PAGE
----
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Ill-health as a household norm: Evidence from other people's health problems

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  • Powdthavee, Nattavudh

Abstract

This paper proposes that an individual's self-assessed health (SAH) does not only suffer from systematic reporting bias and adaptation bias but is also biased owing to confounding health norm effects. Using 13 waves of the British Household Panel Survey covering the period 1991-2005, I show that, while there is a negative and statistically significant correlation between SAH and individuals' own health problem index, this negative effect reduces with the average number of health problems per (other) family member. The relative health bias is small, however, which implies that measures of SAH may not suffer seriously from systematic health norm bias. This is an important finding for researchers working with SAH data as it indicates that we do not have to worry too much about controlling for confounding influences from the health of other household members when estimating SAH regression equations.

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Bibliographic Info

Article provided by Elsevier in its journal Social Science & Medicine.

Volume (Year): 68 (2009)
Issue (Month): 2 (January)
Pages: 251-259

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Handle: RePEc:eee:socmed:v:68:y:2009:i:2:p:251-259

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Keywords: Self-assessed health Subjective health Relative Norm Comparison effects Chronic illness British Household Panel Survey (BHPS) UK;

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References

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Citations

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Cited by:
  1. Andrew E. Clark, 2012. "Happiness, Habits and High Rank: Comparisons in Economic and Social Life," SOEPpapers on Multidisciplinary Panel Data Research 452, DIW Berlin, The German Socio-Economic Panel (SOEP).
  2. Nattavudh Powdthavee, . "Jobless, Friendless, and Broke: What Happens to Different Areas of Life Before and After Unemployment?," Discussion Papers 09/15, Department of Economics, University of York.
  3. Nattavudh Powdthavee, 2009. "Estimating the Causal Effects of Income on Happiness," Discussion Papers 09/02, Department of Economics, University of York.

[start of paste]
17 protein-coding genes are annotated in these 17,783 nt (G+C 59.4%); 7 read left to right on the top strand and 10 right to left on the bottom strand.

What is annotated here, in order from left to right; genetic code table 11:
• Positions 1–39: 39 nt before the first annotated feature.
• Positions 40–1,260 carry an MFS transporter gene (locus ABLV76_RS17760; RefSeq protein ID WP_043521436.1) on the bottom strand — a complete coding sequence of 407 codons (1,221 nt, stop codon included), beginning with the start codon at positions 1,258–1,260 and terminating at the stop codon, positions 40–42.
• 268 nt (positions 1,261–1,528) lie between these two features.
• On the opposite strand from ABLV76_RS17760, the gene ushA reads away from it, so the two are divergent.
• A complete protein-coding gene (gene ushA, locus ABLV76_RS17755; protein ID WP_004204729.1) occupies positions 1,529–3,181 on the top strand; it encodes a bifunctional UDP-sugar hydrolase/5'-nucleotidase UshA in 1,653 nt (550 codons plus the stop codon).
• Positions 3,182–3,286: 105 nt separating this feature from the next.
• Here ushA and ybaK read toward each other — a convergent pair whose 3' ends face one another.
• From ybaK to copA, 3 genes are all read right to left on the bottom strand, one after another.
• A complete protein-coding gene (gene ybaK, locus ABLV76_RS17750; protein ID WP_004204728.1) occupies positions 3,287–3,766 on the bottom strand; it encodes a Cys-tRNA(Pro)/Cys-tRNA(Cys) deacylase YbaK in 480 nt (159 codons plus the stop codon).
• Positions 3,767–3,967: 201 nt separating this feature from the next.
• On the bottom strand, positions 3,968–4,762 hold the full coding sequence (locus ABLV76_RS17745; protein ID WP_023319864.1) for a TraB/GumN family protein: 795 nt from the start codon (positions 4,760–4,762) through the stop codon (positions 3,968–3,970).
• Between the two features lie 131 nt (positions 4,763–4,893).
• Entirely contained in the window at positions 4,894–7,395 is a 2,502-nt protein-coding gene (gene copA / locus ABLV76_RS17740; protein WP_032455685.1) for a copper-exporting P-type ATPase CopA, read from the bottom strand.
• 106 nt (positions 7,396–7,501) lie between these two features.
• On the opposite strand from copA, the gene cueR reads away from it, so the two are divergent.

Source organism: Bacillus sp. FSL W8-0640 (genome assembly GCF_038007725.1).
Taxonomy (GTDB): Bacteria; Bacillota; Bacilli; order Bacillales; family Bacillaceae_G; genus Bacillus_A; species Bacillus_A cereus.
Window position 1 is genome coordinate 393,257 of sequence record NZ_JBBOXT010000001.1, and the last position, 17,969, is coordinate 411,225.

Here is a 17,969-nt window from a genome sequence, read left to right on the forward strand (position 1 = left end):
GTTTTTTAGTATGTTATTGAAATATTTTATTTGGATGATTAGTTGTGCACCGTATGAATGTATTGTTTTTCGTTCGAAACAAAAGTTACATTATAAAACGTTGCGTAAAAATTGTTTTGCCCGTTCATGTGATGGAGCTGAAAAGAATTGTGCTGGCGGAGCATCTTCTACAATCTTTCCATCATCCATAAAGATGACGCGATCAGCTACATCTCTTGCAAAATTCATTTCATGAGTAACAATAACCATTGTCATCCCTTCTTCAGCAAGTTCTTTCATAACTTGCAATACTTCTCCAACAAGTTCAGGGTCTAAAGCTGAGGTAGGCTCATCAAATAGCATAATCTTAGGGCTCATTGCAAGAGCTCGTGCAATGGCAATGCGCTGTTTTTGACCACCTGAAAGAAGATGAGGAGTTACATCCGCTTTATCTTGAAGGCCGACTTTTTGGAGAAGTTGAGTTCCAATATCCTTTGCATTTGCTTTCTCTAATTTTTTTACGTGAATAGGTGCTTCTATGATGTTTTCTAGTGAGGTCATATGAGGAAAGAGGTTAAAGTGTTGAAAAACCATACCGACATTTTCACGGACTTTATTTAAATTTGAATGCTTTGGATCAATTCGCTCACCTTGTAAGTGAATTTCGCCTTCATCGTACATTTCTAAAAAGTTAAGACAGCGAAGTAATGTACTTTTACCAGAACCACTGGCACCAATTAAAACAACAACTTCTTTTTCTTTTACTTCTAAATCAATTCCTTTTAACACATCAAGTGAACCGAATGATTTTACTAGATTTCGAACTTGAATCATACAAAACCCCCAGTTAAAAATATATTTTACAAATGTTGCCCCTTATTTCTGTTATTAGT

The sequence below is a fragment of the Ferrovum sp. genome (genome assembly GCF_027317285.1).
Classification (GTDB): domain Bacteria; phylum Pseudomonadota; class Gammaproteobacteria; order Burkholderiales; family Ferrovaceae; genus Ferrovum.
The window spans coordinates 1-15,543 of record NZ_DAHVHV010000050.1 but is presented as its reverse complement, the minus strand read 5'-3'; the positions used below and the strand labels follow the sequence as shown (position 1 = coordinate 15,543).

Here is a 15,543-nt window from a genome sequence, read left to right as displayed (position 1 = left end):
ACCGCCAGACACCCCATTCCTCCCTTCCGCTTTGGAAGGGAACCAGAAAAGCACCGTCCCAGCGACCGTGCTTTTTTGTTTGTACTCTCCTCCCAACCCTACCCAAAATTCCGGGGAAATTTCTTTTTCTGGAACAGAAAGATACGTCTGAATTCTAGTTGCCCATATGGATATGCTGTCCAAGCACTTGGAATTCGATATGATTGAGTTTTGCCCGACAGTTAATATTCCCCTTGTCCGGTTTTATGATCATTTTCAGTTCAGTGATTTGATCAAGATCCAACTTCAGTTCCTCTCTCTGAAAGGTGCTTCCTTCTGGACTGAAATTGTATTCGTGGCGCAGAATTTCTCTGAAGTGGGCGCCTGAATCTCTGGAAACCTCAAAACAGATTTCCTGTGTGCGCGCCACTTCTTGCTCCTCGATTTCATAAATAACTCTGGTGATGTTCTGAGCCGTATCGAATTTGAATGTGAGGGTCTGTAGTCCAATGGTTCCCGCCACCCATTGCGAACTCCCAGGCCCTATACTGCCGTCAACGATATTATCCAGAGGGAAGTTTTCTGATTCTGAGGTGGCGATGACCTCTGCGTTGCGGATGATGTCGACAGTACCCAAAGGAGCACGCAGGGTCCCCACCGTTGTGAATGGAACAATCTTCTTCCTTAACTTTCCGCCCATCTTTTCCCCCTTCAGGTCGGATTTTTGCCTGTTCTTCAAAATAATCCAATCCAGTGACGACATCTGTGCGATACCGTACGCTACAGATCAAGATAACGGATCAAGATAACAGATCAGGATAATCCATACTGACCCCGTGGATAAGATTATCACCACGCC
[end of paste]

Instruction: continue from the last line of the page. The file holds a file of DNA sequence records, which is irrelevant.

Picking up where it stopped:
4. repec:hal:wpaper:halshs-00566789 is not listed on IDEAS
  5. Benedicte Apouey & Andrew E. Clark, 2009. "Winning Big but Feeling no Better? The Effect of Lottery Prizes on Physical and Mental Health," Working Papers 2009.96, Fondazione Eni Enrico Mattei.
  6. Blázquez, Maite & Budría, Santiago, 2011. "Deprivation and Subjective Well-being: Evidence from Panel Data," Working Papers in Economic Theory 2011/08, Universidad Autónoma de Madrid (Spain), Department of Economic Analysis (Economic Theory and Economic History).
  7. Gil, Joan & Mora, Toni, 2011. "The determinants of misreporting weight and height: The role of social norms," Economics & Human Biology, Elsevier, vol. 9(1), pages 78-91, January.
  8. Vincenzo Carrieri & Maria De Paola, 2011. "The Effects Of Peoples’ Height And Relative Height On Well-Being," Working Papers 201110, Università della Calabria, Dipartimento di Economia, Statistica e Finanza (Ex Dipartimento di Economia e Statistica).
  9. repec:hal:wpaper:halshs-00566139 is not listed on IDEAS
  10. Timothy A. Weterings & Mark N. Harris & Bruce Hollingsworth, 2012. "Extending Unobserved Heterogeneity - A Strategy for Accounting for Respondent Perceptions in the Absence of Suitable Data," Monash Econometrics and Business Statistics Working Papers 12/12, Monash University, Department of Econometrics and Business Statistics.
  11. Powdthavee, Nattavudh & van den Berg, Bernard, 2011. "Putting Different Price Tags on the Same Health Condition: Re-evaluating the Well-Being Valuation Approach," IZA Discussion Papers 5493, Institute for the Study of Labor (IZA).
  12. Carrieri, Vincenzo & De Paola, Maria, 2012. "Height and subjective well-being in Italy," Economics & Human Biology, Elsevier, vol. 10(3), pages 289-298.
  13. repec:hal:wpaper:halshs-00566120 is not listed on IDEAS
  14. Nattavudh Powdthavee, 2010. "How much does money really matter? Estimating the causal effects of income on happiness," Empirical Economics, Springer, vol. 39(1), pages 77-92, August.

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